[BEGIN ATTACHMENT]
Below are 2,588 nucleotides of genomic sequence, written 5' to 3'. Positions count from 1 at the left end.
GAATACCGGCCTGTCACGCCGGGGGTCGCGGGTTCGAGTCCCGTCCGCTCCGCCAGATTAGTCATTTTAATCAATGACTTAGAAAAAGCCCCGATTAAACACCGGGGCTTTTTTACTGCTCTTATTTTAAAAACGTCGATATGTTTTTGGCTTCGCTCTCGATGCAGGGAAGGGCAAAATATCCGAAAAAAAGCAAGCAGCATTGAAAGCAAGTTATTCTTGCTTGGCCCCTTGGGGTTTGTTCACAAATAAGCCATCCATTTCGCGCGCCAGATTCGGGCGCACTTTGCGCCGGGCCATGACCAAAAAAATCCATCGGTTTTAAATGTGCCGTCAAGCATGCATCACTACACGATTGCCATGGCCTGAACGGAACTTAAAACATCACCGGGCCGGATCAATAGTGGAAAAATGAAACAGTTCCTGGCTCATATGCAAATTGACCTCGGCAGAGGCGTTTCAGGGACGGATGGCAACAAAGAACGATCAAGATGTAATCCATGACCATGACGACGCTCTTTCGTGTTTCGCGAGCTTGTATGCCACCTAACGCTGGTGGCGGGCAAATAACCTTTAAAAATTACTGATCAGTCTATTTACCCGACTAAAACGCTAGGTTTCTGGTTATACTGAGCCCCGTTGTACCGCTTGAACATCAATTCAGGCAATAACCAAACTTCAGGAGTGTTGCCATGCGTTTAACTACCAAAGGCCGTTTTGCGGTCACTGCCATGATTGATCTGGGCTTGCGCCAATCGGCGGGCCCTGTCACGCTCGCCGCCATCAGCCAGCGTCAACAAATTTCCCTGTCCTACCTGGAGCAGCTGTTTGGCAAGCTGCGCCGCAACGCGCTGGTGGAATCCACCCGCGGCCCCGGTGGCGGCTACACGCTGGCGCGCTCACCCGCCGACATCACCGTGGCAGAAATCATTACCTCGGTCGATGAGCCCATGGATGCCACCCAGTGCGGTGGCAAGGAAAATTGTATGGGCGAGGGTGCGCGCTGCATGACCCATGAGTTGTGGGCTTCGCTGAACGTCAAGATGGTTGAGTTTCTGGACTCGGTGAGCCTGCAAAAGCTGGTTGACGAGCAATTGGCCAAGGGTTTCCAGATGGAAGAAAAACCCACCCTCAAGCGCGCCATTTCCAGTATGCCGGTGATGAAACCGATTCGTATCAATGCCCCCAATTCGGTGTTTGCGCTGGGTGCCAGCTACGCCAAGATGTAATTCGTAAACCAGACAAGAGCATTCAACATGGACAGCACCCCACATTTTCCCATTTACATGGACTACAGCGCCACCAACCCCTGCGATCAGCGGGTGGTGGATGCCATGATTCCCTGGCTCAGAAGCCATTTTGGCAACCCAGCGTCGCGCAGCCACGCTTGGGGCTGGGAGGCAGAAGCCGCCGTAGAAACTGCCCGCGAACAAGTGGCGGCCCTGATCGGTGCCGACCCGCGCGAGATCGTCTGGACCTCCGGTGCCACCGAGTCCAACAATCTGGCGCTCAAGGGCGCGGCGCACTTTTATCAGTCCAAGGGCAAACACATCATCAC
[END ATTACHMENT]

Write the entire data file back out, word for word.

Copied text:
Below are 2,588 nucleotides of genomic sequence, written 5' to 3'. Positions count from 1 at the left end.
GAATACCGGCCTGTCACGCCGGGGGTCGCGGGTTCGAGTCCCGTCCGCTCCGCCAGATTAGTCATTTTAATCAATGACTTAGAAAAAGCCCCGATTAAACACCGGGGCTTTTTTACTGCTCTTATTTTAAAAACGTCGATATGTTTTTGGCTTCGCTCTCGATGCAGGGAAGGGCAAAATATCCGAAAAAAAGCAAGCAGCATTGAAAGCAAGTTATTCTTGCTTGGCCCCTTGGGGTTTGTTCACAAATAAGCCATCCATTTCGCGCGCCAGATTCGGGCGCACTTTGCGCCGGGCCATGACCAAAAAAATCCATCGGTTTTAAATGTGCCGTCAAGCATGCATCACTACACGATTGCCATGGCCTGAACGGAACTTAAAACATCACCGGGCCGGATCAATAGTGGAAAAATGAAACAGTTCCTGGCTCATATGCAAATTGACCTCGGCAGAGGCGTTTCAGGGACGGATGGCAACAAAGAACGATCAAGATGTAATCCATGACCATGACGACGCTCTTTCGTGTTTCGCGAGCTTGTATGCCACCTAACGCTGGTGGCGGGCAAATAACCTTTAAAAATTACTGATCAGTCTATTTACCCGACTAAAACGCTAGGTTTCTGGTTATACTGAGCCCCGTTGTACCGCTTGAACATCAATTCAGGCAATAACCAAACTTCAGGAGTGTTGCCATGCGTTTAACTACCAAAGGCCGTTTTGCGGTCACTGCCATGATTGATCTGGGCTTGCGCCAATCGGCGGGCCCTGTCACGCTCGCCGCCATCAGCCAGCGTCAACAAATTTCCCTGTCCTACCTGGAGCAGCTGTTTGGCAAGCTGCGCCGCAACGCGCTGGTGGAATCCACCCGCGGCCCCGGTGGCGGCTACACGCTGGCGCGCTCACCCGCCGACATCACCGTGGCAGAAATCATTACCTCGGTCGATGAGCCCATGGATGCCACCCAGTGCGGTGGCAAGGAAAATTGTATGGGCGAGGGTGCGCGCTGCATGACCCATGAGTTGTGGGCTTCGCTGAACGTCAAGATGGTTGAGTTTCTGGACTCGGTGAGCCTGCAAAAGCTGGTTGACGAGCAATTGGCCAAGGGTTTCCAGATGGAAGAAAAACCCACCCTCAAGCGCGCCATTTCCAGTATGCCGGTGATGAAACCGATTCGTATCAATGCCCCCAATTCGGTGTTTGCGCTGGGTGCCAGCTACGCCAAGATGTAATTCGTAAACCAGACAAGAGCATTCAACATGGACAGCACCCCACATTTTCCCATTTACATGGACTACAGCGCCACCAACCCCTGCGATCAGCGGGTGGTGGATGCCATGATTCCCTGGCTCAGAAGCCATTTTGGCAACCCAGCGTCGCGCAGCCACGCTTGGGGCTGGGAGGCAGAAGCCGCCGTAGAAACTGCCCGCGAACAAGTGGCGGCCCTGATCGGTGCCGACCCGCGCGAGATCGTCTGGACCTCCGGTGCCACCGAGTCCAACAATCTGGCGCTCAAGGGCGCGGCGCACTTTTATCAGTCCAAGGGCAAACACATCATCAC